Go. It’s more than the opposite of stop and unless you’ve been living under a rock you’ve probably heard about this exciting modern language created out of Google by Rob Pike and Ken Thompson, both important names in the Unix community.
Go is a bit of a bridge between the performance of static-typed languages and the usability and ease of programming associated with dynamic languages. If you’re unfamiliar with what this means, it’s kind of like getting the good stuff from C and the good stuff from Python.
Go, as with Python, favors the ”There should be one– and preferably only one –obvious way to do it.” philosophy, which naturally leads to a well-factored standard library, testing, and code formatting tools. While Go follows in the footsteps of C/C++ syntactically, it implements some sugar which makes writing Go code almost as easy and compact as writing Python. This helps maintain code legibility without sacrificing the desirable properties of static typing. Everybody’s happy.
Go also shares some attributes with Erlang; in particular, its “goroutine” construct makes writing concurrent software much easier than managing threads by hand, even when compared to languages which offer built-in support for threading, such as Java. It’s those attributes that make it attractive for running massive processes in parallel.
Organizations of all sizes look to Go to improve their infrastructure in some way. Google, for example, successfully applied Go to both their central download server (dl.google.com) and to various subsystems in YouTube. Docker.io uses it for implementing their virtual machine container software. Finally, Rackspace’s own Exceptional.io has been using it for about a year now to help implement Airbrake.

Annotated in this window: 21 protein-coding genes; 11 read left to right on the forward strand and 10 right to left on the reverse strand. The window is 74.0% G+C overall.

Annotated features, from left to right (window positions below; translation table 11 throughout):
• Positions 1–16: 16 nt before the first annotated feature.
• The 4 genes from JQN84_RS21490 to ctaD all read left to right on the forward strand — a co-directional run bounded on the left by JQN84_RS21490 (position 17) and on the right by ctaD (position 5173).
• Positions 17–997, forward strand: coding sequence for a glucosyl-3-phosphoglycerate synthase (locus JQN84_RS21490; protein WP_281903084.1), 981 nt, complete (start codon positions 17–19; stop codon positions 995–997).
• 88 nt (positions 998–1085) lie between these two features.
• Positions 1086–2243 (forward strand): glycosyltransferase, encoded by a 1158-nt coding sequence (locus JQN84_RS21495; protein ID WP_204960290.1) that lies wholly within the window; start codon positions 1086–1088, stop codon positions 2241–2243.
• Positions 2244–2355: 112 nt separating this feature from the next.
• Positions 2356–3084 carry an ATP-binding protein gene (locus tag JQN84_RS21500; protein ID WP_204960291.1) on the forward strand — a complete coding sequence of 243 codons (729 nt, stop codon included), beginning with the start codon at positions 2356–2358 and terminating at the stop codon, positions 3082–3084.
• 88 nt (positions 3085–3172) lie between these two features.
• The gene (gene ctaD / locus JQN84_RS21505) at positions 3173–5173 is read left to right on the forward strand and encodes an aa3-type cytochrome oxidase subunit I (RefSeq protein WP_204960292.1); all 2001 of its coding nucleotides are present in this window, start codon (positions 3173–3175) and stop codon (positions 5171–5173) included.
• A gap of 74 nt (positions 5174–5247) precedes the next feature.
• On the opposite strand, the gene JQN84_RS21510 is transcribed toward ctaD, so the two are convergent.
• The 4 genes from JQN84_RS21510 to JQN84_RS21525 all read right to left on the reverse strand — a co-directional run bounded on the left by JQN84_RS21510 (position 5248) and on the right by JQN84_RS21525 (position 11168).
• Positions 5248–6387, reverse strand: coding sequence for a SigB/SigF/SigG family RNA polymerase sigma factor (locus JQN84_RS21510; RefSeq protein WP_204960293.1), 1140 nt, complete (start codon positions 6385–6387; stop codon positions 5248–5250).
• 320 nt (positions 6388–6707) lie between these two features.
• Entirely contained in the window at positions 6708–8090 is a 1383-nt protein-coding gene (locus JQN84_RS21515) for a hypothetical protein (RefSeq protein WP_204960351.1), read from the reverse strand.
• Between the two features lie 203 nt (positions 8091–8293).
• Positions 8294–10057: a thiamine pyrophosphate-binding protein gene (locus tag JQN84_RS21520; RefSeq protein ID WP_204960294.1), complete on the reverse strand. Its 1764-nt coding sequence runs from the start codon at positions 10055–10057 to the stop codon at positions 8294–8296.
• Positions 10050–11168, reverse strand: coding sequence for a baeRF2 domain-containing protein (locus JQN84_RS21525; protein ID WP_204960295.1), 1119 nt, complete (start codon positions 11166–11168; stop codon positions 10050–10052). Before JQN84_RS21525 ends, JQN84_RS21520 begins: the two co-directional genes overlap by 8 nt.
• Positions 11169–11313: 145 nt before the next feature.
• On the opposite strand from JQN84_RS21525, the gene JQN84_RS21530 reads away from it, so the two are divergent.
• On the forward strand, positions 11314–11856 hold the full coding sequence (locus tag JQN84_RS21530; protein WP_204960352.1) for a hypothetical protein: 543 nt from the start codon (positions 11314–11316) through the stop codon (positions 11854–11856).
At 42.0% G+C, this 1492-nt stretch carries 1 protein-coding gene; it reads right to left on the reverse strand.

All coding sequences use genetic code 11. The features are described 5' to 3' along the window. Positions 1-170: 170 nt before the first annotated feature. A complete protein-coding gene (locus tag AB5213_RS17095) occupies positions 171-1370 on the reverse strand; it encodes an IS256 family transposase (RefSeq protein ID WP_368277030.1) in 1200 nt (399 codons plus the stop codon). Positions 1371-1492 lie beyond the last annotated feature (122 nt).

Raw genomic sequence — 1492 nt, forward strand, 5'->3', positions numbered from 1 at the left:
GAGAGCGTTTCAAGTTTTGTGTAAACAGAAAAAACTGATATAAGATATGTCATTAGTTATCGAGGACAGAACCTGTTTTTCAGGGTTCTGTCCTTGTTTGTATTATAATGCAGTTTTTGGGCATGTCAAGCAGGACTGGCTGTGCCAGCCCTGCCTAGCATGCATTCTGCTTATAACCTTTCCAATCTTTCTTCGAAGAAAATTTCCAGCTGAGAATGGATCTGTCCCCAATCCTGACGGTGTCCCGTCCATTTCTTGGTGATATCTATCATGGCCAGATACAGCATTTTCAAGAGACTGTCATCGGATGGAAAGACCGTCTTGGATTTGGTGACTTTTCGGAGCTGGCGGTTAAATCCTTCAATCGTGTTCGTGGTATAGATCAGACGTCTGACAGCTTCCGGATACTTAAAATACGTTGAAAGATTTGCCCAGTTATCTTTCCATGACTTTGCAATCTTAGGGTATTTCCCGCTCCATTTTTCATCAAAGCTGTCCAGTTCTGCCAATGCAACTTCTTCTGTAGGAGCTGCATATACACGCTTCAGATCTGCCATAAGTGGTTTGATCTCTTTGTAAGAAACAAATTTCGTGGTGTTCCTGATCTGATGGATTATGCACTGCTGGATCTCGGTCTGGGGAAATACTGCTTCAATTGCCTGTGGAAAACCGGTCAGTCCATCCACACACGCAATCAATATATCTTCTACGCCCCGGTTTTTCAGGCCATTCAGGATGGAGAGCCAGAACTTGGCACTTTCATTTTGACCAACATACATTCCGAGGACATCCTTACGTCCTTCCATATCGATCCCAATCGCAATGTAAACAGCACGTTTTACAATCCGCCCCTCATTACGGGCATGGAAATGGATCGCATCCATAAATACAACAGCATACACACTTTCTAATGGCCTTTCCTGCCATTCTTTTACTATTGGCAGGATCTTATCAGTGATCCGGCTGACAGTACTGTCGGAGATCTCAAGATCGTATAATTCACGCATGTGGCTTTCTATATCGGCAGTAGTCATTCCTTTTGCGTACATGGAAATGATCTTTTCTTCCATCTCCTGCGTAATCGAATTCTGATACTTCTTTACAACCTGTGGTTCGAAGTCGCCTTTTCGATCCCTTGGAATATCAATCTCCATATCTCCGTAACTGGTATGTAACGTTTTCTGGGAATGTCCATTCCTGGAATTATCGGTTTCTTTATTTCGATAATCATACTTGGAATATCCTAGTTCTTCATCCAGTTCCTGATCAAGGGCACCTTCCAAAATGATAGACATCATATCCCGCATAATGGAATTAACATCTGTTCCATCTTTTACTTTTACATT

For some users, Go offers the enhanced reliability that static typing promises. It’s like wrapping your code in Kevlar. For others, it offers cost-savings in the data center, as Go’s statically compiled binaries eliminate the overhead incurred through the interpretation of more dynamic languages. Small, highly efficient, single binary deployments mean more efficient utilization of existing infrastructure.
Released in 2009, Go has proven its worth and is here to stay. Its popularity grows daily. That’s why Rackspace is investing in it by creating a multi-cloud (supporting OpenStack first, Rackspace Cloud second) software development kit (SDK) for the Go programming community called Gophercloud (Mascot: gopher, check! Cloud? Check!)!
Rackspace firmly believes in a tool and API ecosystem where developers in any language aren’t locked-in on the API, or code level. This is why we actively contribute to packages such as Fog (Ruby), jclouds (Java), pkgcloud (node.js) and libcloud adding OpenStack support first, and then layering on Rackspace Cloud specific extensions.
OpenStack is the open source, community driven “cloud infrastructure” project that Rackspace helped found, and many other companies and individuals contribute to on a daily basis. Our investment in it is a firm belief that lock-in to proprietary systems and APIs on any level is bad for developers and actively harmful. However, we realize that it is not the only “cloud” out there – so when we look at tooling such as Gophercloud, and other SDKs, devops tools, etc – we take a “what is good for the community” first approach.
This means that supporting and making tools and SDKs – such as Gophercloud – that are designed to support many cloud hosts and help you, as an application developer not get locked into specific APIs on a code level is paramount to our ideals and goals.
Hence, Gophercloud – this SDK aims to package OpenStack, Rackspace Cloud and other Cloud provider APIs in a form more easily consumable by Go developers. Gophercloud uses Go’s unique support for structurally-typed interfaces to help isolate applications from any one specific OpenStack provider, and works hard to adhere to established Go-community standards.
Gophercloud is still very new – it’s 100 percent open source, community focused. It’s under a liberal Apache 2 license (just like OpenStack) and we welcome contribution, feedback, thoughts, ideas – everything from the developer community. We want to make an SDK that fits the needs of Go users everywhere. Your patches, feedback, bug reports, everything: we want to hear from you!
If you’re interested in getting started with or contributing to Gophercloud, check out our GitHub repository at https://github.com/rackspace/gophercloud. You can also email the gophercloud mailing list.
We’d love to hear from you and welcome your contributions!